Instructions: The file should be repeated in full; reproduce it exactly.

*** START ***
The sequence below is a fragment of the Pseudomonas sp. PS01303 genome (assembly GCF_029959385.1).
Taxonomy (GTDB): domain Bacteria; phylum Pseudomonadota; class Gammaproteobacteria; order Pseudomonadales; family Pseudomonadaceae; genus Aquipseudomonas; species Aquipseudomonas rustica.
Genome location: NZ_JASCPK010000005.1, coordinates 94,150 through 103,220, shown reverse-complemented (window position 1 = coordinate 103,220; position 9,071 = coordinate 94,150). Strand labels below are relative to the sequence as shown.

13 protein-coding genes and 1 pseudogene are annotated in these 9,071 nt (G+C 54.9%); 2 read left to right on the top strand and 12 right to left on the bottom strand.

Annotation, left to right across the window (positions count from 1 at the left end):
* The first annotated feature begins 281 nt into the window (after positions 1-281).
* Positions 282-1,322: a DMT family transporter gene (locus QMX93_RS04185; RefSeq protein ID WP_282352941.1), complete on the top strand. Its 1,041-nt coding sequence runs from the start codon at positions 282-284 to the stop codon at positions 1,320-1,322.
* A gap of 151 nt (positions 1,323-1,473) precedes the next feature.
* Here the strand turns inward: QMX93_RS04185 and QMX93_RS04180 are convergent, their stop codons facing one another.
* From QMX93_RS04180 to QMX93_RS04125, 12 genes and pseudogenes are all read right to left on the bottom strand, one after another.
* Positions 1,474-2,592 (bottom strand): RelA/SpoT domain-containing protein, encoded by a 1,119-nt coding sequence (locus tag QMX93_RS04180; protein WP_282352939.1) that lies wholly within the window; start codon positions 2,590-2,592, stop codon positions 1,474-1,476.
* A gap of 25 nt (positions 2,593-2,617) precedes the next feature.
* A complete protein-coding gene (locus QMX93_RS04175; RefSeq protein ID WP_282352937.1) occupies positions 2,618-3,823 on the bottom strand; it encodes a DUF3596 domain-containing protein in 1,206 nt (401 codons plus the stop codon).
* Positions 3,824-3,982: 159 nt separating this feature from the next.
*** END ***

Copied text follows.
The sequence below is a fragment of the Pseudomonas sp. PS01303 genome (assembly GCF_029959385.1).
Taxonomy (GTDB): domain Bacteria; phylum Pseudomonadota; class Gammaproteobacteria; order Pseudomonadales; family Pseudomonadaceae; genus Aquipseudomonas; species Aquipseudomonas rustica.
Genome location: NZ_JASCPK010000005.1, coordinates 94,150 through 103,220, shown reverse-complemented (window position 1 = coordinate 103,220; position 9,071 = coordinate 94,150). Strand labels below are relative to the sequence as shown.

13 protein-coding genes and 1 pseudogene are annotated in these 9,071 nt (G+C 54.9%); 2 read left to right on the top strand and 12 right to left on the bottom strand.

Annotation, left to right across the window (positions count from 1 at the left end):
* The first annotated feature begins 281 nt into the window (after positions 1-281).
* Positions 282-1,322: a DMT family transporter gene (locus QMX93_RS04185; RefSeq protein ID WP_282352941.1), complete on the top strand. Its 1,041-nt coding sequence runs from the start codon at positions 282-284 to the stop codon at positions 1,320-1,322.
* A gap of 151 nt (positions 1,323-1,473) precedes the next feature.
* Here the strand turns inward: QMX93_RS04185 and QMX93_RS04180 are convergent, their stop codons facing one another.
* From QMX93_RS04180 to QMX93_RS04125, 12 genes and pseudogenes are all read right to left on the bottom strand, one after another.
* Positions 1,474-2,592 (bottom strand): RelA/SpoT domain-containing protein, encoded by a 1,119-nt coding sequence (locus tag QMX93_RS04180; protein WP_282352939.1) that lies wholly within the window; start codon positions 2,590-2,592, stop codon positions 1,474-1,476.
* A gap of 25 nt (positions 2,593-2,617) precedes the next feature.
* A complete protein-coding gene (locus QMX93_RS04175; RefSeq protein ID WP_282352937.1) occupies positions 2,618-3,823 on the bottom strand; it encodes a DUF3596 domain-containing protein in 1,206 nt (401 codons plus the stop codon).
* Positions 3,824-3,982: 159 nt separating this feature from the next.